A Friend in Need

Stephen George De Souza, a principal instructor at Singapore Red Cross Academy’s First Aid Training Centre, talks about his passion for caring for the sick and injured and the experiences he encounters while on duty.

Stephen De Souza’s interest in first aid was sparked during his National Service in 1978 when he signed up for the Combat Medical Orderly Course. Soon he was caring for those who fell ill in the army. In 1982, he enrolled as a student nurse and began his career as a state registered nurse in 1985. After graduating, he took up a post-basic nursing course in Critical Care Nursing to specialise in intensive nursing for critically ill patients. His attitude towards continuous learning and caring for others has led him to his current position as a principal instructor with the Red Cross.

Stephen wears his Red Cross badge with pride

The 57-year old says that his daily routine consists of conducting and assessing first aid training courses at Red Cross House or external venues. If he is not involved in actual training, he will be in his office developing or updating the course curriculum. When asked about his most memorable experience, he doesn’t hesitate: “It has to be the great Indian Ocean tsunami that struck Asia on Boxing Day 2004.” Stephen was a part of a medical disaster relief team sent to Sri Lanka in January 2005 and says: “It was an eye-opener to see how nature can cause terrible destruction. I recall watching a video clip that was taken just after the tsunami hit the country. It was not released to the media because it was too graphic. After watching it, the room was silent and some of us were crying. It was an emotional moment and it was saddening to see people suffering after losing their loved ones and homes.”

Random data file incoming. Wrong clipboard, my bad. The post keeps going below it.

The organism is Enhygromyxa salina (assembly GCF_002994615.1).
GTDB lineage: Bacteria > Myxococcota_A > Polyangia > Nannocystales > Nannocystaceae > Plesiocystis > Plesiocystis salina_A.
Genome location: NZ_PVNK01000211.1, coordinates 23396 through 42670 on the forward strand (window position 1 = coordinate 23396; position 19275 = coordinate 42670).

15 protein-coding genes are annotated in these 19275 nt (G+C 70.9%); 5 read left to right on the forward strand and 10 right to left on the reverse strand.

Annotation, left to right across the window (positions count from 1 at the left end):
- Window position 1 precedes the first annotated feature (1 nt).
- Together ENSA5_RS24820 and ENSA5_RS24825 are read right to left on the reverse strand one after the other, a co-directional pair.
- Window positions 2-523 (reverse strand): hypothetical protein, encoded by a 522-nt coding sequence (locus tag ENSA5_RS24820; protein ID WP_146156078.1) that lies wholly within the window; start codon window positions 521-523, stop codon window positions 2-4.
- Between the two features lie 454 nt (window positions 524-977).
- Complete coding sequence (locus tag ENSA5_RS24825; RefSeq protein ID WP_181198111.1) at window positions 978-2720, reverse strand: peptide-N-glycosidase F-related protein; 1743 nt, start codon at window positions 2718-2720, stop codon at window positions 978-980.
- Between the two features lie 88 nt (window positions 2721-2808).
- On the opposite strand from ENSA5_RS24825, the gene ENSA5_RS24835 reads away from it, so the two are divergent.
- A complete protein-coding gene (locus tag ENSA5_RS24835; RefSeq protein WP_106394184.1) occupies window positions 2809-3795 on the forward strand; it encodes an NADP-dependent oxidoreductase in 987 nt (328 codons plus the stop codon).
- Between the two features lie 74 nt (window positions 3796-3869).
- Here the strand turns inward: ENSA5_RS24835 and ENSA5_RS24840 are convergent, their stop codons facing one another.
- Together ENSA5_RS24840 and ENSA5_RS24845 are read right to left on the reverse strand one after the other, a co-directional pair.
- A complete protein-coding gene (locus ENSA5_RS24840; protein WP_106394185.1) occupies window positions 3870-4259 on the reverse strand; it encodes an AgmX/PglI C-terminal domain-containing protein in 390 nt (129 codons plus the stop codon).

It's a wrap! Stephen oversees a lesson in bandaging

He recalls another occasion back home: “Once a fellow instructor was breathless and perspiring and I informed him that he might be having a heart attack.” Stephen and a colleague rushed him to the nearest clinic where the instructor collapsed. An ambulance was called and luckily, he reached the hospital on time.

Only recently, a young girl fainted in his church. With assistance from another member of the congregation, Stephen managed
to assess her condition and discovered that she had fainted owing to low sugar levels. He says: “I elevated her legs to promote blood circulation and also gave her sweet drink.” He was pleased that she became better and a doctor concurred that his treatment was accurate. Stephen has many such experiences and is always thankful to possess valuable skills that might save someone’s life.

He believes that learning first aid is important as we are not able to predict when an accident might happen – “It will be heart wrenching if that someone is a family member.” He adds: It’s like buying an insurance policy. You don’t know when you will need it and your family will be the main beneficiaries.”

First aid courses are easily available and you can find out more about them here or call 6664 0565.


Article reproduced with permission from The New Eurasian magazine, Jan - March 2016 issue.